Eleventh Circuit Ruling on Negligence Standards Applicable to Cruise Line Passenger Altercation During Disembarkation Provides Airlines With Issues to Consider

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In Fuentes v. Classica Cruise Operator Ltd., plaintiff alleged that a co-passenger attacked him, causing him to suffer injuries while disembarking from an international cruise. Plaintiff brought numerous negligence claims, including failure to warn claims. The district court dismissed plaintiff’s claims on summary judgment. Plaintiff appealed.

The Eleventh Circuit, similar to the district court, applied maritime law—not state law—in finding that summary judgment in favor of the cruise line was proper, explaining that plaintiff’s injury occurred while the ship was in navigable waters. The Eleventh Circuit affirmed the district court’s ruling, agreeing that the cruise line did not have any particular duty to protect appellant from an attack that was not foreseeable under the circumstances of the case.

Under maritime law, the cruise line owed its passengers a duty of reasonable care under the circumstances. Plaintiff did not present evidence that his injuries were foreseeable to the cruise line, which had no knowledge of a prior verbal dispute between plaintiff and his alleged assailant or notice—constructive or actual—of any specific risk that passengers were likely to attack one another physically during disembarkation.

Significantly, the Eleventh Circuit explained that cruise lines are not general insurers of their passengers’ safety: their duty extends to protecting passengers from particular, foreseeable injuries. There was no such injury here.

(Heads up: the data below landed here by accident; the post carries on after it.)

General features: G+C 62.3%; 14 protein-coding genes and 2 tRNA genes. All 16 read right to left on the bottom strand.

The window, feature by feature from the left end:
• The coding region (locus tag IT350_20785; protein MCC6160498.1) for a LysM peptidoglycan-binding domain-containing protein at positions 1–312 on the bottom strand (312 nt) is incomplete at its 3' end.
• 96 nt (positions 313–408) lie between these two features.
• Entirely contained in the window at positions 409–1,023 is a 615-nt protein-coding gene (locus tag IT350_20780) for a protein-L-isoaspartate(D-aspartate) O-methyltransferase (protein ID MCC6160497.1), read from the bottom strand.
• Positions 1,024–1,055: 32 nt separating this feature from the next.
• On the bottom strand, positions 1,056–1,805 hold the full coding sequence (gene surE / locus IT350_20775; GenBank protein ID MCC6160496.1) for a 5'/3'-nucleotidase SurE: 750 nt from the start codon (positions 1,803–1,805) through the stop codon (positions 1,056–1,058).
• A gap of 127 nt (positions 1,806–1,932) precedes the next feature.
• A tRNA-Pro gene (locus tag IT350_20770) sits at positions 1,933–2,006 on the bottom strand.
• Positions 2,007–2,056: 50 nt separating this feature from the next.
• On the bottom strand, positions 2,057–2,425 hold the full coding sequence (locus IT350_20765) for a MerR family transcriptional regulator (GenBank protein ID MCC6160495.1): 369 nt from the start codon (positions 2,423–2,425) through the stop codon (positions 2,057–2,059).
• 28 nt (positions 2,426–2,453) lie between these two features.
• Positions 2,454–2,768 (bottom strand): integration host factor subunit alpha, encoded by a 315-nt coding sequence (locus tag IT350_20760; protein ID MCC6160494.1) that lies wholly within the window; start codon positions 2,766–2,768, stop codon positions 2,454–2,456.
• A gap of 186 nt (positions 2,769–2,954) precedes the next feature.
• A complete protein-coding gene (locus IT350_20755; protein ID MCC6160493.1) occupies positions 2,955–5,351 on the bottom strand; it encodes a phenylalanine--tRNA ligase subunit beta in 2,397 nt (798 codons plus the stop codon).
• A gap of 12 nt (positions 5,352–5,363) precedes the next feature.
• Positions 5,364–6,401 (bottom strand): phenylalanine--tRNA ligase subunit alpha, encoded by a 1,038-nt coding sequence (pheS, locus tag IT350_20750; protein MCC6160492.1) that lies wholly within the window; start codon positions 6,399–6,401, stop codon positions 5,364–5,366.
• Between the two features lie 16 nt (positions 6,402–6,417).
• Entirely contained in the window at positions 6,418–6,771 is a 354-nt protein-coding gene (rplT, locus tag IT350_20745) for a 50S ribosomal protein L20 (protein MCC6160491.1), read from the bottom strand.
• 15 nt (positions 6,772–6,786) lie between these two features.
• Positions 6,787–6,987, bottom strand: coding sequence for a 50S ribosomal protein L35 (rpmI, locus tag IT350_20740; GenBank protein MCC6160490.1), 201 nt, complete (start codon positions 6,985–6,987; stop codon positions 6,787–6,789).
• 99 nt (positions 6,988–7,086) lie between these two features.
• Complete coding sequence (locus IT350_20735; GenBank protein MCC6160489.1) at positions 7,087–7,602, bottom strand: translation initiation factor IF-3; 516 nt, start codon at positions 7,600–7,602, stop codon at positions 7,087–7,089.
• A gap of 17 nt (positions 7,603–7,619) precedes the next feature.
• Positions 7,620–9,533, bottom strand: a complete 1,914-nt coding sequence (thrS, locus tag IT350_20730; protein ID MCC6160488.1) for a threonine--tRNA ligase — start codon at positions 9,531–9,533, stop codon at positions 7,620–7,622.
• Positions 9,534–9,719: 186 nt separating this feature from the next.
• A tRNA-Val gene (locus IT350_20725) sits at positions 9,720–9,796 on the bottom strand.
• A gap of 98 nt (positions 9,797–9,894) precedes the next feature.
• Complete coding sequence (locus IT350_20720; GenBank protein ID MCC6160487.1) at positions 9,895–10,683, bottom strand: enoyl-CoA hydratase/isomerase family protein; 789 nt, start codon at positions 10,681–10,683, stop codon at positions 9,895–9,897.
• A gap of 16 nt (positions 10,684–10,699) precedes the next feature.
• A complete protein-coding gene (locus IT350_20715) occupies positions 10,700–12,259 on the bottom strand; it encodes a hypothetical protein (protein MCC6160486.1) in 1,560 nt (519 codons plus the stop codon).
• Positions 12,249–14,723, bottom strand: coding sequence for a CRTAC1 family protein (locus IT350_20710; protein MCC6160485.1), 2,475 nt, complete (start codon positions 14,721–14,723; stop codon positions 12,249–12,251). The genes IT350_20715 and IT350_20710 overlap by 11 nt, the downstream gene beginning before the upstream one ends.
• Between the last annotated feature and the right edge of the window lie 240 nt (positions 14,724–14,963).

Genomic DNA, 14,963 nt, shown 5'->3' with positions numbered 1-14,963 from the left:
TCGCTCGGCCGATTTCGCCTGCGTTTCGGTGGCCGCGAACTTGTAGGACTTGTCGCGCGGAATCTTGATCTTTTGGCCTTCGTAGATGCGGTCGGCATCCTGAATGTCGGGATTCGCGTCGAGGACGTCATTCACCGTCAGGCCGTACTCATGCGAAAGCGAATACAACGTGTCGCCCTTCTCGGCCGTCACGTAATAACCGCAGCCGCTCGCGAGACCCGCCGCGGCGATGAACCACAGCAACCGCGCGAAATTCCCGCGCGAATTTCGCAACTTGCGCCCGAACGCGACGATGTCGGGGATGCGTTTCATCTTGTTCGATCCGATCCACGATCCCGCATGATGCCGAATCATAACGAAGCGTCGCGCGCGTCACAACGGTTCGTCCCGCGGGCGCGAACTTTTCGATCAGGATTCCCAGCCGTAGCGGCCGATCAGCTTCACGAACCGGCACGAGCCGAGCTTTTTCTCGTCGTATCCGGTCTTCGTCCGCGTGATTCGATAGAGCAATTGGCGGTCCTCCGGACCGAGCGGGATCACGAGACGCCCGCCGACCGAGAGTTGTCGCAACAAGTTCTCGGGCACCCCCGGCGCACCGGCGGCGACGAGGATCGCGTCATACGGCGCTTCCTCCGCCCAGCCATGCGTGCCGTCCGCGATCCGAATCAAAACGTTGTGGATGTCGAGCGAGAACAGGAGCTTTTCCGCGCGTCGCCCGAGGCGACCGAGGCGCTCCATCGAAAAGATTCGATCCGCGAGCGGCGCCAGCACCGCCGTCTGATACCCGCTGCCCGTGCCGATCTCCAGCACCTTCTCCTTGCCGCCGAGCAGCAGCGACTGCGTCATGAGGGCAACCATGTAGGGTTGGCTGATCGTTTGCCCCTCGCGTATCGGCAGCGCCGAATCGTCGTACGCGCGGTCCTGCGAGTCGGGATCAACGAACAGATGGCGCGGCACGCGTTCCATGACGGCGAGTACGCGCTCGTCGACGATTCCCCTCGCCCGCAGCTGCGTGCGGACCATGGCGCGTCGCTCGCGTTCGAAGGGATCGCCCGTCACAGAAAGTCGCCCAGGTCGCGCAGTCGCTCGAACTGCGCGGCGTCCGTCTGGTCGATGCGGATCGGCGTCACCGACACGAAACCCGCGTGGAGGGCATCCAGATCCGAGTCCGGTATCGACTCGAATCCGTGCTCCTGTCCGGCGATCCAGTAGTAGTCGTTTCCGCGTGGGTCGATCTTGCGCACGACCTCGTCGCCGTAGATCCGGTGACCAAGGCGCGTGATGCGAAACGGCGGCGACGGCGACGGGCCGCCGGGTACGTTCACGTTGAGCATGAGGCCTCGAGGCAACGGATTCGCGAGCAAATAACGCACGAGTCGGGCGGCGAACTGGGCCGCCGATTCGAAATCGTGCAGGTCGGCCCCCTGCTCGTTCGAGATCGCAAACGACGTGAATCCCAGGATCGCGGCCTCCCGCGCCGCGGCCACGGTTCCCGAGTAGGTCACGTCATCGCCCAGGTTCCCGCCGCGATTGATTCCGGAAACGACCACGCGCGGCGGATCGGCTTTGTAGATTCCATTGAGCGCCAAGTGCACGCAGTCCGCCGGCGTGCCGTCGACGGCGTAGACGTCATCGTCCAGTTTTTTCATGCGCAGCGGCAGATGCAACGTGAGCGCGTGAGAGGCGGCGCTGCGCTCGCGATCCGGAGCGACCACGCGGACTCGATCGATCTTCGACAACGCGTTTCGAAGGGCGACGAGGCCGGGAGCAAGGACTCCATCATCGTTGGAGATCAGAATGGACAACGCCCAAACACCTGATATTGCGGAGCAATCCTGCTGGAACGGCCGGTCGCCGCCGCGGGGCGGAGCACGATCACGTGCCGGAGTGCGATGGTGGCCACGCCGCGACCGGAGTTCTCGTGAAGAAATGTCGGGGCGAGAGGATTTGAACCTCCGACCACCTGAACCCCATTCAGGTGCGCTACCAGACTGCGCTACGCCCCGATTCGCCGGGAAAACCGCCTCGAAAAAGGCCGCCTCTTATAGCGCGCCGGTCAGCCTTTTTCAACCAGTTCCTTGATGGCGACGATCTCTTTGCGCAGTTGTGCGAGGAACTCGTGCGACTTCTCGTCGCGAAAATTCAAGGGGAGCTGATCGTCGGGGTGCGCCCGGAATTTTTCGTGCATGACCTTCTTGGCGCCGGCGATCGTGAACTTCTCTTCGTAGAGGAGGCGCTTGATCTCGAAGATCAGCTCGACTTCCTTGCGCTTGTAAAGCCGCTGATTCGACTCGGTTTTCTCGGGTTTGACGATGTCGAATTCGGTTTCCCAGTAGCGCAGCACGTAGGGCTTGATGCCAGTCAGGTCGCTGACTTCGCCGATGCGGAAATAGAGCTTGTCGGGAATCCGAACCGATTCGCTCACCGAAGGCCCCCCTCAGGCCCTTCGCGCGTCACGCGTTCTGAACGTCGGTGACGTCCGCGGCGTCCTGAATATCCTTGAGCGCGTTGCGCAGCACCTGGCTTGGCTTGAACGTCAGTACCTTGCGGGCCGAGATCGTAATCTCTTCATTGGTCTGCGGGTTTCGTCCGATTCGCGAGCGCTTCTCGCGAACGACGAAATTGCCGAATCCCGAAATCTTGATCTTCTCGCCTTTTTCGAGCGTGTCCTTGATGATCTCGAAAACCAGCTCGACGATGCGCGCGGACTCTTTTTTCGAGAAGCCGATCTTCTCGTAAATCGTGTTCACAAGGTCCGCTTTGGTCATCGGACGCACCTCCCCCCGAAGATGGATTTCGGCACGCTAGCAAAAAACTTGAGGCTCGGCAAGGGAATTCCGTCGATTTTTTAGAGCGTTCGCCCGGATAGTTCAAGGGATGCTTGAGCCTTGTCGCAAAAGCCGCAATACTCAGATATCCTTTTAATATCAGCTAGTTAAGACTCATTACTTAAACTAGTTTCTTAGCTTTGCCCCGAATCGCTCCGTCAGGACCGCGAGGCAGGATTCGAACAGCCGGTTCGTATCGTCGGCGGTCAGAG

Airlines may encounter similar situations, especially as the global pandemic appears to have heightened tensions among passengers on flights. Airlines may face different standards depending on whether the flight is international and, thus, likely to involve the liability provisions of the Montreal Convention.

If the Montreal Convention applies, only injuries arising from an “accident” occurring during the flight or during the embarkation or disembarkation processes would be compensable. (An “accident” is an “unexpected or unusual event or happening that is external to the passenger.”)

If the flight is domestic and the Montreal Convention does not apply, then courts addressing claims arising from embarkation or disembarkation processes will look to state law to supply the relevant negligence standards.

As passengers more frequently act out in aggression, Fuentes demonstrates the importance of airlines gauging and evaluating specific risks of passenger-on-passenger attacks in the embarkation or disembarkation process, and provides analysis that is close (or at least instructive) to the analyses required under the various potential legal frameworks.

Fuentes v. Classica Cruise Operator Ltd., 32 F.4th 1311 (11th Cir. 2022).

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